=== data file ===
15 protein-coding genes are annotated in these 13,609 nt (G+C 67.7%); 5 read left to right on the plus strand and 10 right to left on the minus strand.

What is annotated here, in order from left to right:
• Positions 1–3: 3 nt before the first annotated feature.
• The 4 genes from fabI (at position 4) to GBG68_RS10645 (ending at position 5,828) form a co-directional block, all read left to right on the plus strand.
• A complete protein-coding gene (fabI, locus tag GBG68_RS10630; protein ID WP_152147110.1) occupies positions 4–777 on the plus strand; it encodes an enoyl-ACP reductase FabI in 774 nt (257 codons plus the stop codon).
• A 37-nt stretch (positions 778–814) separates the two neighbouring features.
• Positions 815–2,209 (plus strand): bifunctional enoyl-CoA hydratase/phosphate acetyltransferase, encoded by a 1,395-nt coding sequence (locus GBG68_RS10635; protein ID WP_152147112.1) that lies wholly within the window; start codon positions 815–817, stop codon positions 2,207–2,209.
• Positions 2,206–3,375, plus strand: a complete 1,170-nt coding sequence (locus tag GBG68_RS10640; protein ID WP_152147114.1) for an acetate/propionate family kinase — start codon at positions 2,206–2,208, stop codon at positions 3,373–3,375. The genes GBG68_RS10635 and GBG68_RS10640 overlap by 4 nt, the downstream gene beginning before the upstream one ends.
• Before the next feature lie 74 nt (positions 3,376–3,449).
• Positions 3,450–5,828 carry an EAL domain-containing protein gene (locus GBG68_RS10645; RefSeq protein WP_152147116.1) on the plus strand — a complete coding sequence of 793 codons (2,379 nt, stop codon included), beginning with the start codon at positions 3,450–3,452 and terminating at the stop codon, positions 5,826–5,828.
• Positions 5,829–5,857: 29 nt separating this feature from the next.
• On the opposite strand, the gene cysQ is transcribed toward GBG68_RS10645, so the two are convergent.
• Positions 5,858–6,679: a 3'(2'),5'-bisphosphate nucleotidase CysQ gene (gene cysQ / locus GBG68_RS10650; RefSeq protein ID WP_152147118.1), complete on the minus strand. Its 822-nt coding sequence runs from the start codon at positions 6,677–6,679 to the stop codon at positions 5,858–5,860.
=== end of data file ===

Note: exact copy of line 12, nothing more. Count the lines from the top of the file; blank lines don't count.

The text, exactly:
• On the opposite strand, the gene cysQ is transcribed toward GBG68_RS10645, so the two are convergent.